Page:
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Who Really Invented the Nollie?

Nollies are one of the most fundamental tricks in skateboarding, but where did it come from? And how did it make its way into street? Let’s take a look.

Back when I was a kid, if you did research on who first landed the nollie, you would find a weird factoid that it was a guy named… Nollie. It was like a ‘you can’t make this stuff up’ kind of thing, but it’s totally false. It should surprise nobody that the nollie was invented by Rodney Mullen, but I’m not really sure when.

Mullen: “Probably the most crucial time, maybe in my life, was July in 79 to that August in 80. I think that was the most creative time for me when I came up with most stuff, like helipops and caspers and all these things. They happened in that year.”

But does that mean that he invented the nollie? There’s no footage of him doing a straight nollie. A helipop is just a freestyle 360 shove it with a 360 body follow.

BUT. Check this out. In Rodney Mullen’s trick tip for helipops in Thrasher from April 83, he says, “The best way to start practicing for this trick is by doing front foot or reverse foot ollies. After you get those wired start winding up.”

So he was doing front foot ollies, or… Nollies, and reverse foot, or Switch ollies too. That’s pretty cool. Nobody had even caught up with ollies and kickflips and he was already pushing it to the next level.

To be fair though, the Nollie isn’t the first trick done off the nose.

The original version of the shove it was done by putting your foot on the nose, twisting your ankle and pushing back with your back foot. I think it’s a stretch to call it a nollie though. What do you think? It doesn’t pop, it just kind of unweights the board so it can skitter across the ground.

Anyway it took years for Nollies to make it out of freestyle and into street, partly because street boards didn’t have noses. There was just enough room to do pivots and shove its, but actual Nollies didn’t come around for a few years. The only way to get air off the nose was a Chinese ollie, but that hardly counts.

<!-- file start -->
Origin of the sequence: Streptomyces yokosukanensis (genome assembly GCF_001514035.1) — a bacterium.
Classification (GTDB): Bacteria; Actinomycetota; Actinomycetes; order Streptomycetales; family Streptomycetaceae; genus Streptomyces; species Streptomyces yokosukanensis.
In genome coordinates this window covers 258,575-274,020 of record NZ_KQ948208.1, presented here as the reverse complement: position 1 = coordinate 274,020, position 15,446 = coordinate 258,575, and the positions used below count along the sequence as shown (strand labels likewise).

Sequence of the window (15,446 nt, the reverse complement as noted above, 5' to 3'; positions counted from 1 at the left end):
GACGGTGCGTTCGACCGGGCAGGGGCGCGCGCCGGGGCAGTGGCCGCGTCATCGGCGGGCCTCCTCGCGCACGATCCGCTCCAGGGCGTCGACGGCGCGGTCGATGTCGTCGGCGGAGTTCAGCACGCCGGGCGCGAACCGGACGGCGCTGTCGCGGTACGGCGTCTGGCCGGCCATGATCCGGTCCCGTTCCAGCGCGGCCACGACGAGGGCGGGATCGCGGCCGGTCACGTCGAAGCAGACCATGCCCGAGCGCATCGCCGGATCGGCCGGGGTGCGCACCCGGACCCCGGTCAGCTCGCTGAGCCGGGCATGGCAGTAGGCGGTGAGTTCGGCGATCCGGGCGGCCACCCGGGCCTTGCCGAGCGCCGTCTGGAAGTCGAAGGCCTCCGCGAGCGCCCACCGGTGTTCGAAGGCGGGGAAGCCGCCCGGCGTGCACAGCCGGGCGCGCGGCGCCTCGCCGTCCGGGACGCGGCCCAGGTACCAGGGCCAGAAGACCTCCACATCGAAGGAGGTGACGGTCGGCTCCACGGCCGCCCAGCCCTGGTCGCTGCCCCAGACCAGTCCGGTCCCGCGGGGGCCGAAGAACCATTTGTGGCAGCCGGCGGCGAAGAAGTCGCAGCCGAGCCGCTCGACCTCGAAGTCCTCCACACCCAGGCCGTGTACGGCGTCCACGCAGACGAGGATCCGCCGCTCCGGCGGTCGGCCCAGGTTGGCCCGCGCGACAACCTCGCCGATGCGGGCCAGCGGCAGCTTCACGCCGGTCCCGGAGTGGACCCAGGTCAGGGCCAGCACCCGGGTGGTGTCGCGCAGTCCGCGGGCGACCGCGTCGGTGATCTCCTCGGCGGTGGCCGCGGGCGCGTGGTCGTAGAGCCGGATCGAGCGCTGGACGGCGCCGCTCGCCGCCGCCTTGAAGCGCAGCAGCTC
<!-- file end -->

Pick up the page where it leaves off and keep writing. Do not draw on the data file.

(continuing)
Meanwhile in 88, Mullen was already doing nollie impossibles, and he did a helipop up a bench in 89. And a few street guys were trying to add a little pop to their 360 shove its. Slowly but surely, straight Nollies start to appear in Skate videos, even a nollie flip in 1990! That was unheard of at the time. Until Dan Gallagher came around in 91.

You might remember Gallagher as the inventor of the hardflip. In fact, he started with nollie hardflips, and also pushed the limits with nollie tre flips, nollie backside flips and some switch stuff too.

After that, it was off to the races! Nollie flips, nose slides, crooked grinds were all coming into style and boards were getting more and more symmetrical. Before you know it, Salman Agah and some other guys started doing a lot of switch… and we started the slow climb into the completely ambidextrous style of today.

Well that’s all for this time. Who’s got the best Nollies these days? I’ve got to go with P Rod because he basically lives in Nollie stance. And what other cool trick histories do you want to see me explore? Let me know in the comments.

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